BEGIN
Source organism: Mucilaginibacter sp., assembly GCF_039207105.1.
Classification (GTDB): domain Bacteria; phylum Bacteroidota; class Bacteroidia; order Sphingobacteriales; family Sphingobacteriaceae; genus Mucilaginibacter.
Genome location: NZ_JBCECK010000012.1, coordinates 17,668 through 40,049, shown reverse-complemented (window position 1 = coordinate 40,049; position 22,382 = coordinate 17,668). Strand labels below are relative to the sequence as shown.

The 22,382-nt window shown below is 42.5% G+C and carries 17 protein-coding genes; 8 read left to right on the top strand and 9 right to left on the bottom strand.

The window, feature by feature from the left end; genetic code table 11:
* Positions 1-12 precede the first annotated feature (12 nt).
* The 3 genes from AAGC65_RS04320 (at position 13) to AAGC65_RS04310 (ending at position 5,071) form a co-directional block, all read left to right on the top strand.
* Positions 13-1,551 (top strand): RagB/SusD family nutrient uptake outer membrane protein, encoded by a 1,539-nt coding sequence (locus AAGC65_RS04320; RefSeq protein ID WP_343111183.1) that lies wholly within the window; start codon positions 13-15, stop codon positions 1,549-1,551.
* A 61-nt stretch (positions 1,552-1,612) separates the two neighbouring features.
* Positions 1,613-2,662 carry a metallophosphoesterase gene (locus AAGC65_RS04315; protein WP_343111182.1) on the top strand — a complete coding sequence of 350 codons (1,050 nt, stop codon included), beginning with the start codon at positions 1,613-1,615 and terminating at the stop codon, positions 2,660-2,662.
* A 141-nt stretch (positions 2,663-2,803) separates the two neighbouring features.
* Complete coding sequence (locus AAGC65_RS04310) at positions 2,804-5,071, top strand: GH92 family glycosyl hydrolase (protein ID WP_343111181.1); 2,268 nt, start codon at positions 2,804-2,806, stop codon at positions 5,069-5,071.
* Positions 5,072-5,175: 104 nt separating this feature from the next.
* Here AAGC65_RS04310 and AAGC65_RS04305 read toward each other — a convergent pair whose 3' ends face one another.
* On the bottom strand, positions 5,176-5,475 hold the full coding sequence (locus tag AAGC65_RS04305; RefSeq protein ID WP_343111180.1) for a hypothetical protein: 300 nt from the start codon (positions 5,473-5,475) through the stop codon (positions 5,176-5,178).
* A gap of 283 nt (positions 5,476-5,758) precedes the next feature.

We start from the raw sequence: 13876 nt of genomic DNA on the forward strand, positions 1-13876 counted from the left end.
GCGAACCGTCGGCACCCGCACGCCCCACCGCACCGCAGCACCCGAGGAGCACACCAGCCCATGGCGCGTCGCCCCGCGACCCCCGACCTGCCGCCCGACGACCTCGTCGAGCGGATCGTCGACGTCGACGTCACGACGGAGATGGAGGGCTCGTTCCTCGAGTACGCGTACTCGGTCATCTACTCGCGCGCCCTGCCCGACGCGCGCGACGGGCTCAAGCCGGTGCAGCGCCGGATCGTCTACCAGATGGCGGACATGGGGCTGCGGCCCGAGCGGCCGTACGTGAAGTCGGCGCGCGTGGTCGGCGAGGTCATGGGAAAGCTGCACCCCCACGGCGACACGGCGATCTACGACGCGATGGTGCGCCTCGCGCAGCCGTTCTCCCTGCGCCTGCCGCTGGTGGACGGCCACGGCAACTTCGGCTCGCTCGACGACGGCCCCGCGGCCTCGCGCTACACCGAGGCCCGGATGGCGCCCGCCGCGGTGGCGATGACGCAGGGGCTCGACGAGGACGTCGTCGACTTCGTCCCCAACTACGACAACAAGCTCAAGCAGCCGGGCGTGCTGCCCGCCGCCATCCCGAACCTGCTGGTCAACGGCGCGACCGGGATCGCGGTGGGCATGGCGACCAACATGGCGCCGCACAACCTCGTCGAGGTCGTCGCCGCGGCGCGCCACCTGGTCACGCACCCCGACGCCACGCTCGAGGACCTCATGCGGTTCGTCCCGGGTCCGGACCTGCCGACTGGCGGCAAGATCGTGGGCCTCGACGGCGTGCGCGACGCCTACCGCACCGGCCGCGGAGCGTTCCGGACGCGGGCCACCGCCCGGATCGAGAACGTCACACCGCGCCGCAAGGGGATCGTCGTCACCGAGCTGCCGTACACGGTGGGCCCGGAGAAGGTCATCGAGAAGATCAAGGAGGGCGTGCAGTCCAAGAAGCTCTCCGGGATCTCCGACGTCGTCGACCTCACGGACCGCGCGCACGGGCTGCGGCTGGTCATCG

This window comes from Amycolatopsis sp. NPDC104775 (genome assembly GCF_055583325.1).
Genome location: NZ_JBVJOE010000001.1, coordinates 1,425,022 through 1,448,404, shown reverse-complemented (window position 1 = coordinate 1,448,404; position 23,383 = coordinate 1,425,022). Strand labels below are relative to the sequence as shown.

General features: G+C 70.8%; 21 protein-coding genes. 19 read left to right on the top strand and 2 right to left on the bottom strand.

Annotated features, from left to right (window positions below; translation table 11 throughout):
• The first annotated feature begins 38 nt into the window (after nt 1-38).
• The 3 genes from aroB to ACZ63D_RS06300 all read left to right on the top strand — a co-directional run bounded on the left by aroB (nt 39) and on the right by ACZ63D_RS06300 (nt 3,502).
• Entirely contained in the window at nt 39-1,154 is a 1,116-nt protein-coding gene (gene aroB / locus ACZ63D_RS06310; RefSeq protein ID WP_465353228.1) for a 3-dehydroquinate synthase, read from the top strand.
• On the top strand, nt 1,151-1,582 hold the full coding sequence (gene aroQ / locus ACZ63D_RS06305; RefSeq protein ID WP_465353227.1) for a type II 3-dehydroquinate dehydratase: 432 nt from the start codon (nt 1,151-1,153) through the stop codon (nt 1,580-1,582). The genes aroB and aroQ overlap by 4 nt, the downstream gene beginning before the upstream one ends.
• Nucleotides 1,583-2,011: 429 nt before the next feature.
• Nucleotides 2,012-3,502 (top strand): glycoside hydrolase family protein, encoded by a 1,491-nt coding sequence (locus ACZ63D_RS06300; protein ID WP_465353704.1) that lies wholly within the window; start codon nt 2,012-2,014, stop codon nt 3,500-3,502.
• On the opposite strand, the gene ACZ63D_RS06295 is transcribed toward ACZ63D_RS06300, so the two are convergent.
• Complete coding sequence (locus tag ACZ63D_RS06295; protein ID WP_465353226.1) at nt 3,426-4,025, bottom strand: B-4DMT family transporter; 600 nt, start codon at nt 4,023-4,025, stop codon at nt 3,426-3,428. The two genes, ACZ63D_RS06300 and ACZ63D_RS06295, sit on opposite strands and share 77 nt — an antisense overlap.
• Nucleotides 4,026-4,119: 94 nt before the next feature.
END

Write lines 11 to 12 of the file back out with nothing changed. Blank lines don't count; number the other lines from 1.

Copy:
* A 141-nt stretch (positions 2,663-2,803) separates the two neighbouring features.
* Complete coding sequence (locus AAGC65_RS04310) at positions 2,804-5,071, top strand: GH92 family glycosyl hydrolase (protein ID WP_343111181.1); 2,268 nt, start codon at positions 2,804-2,806, stop codon at positions 5,069-5,071.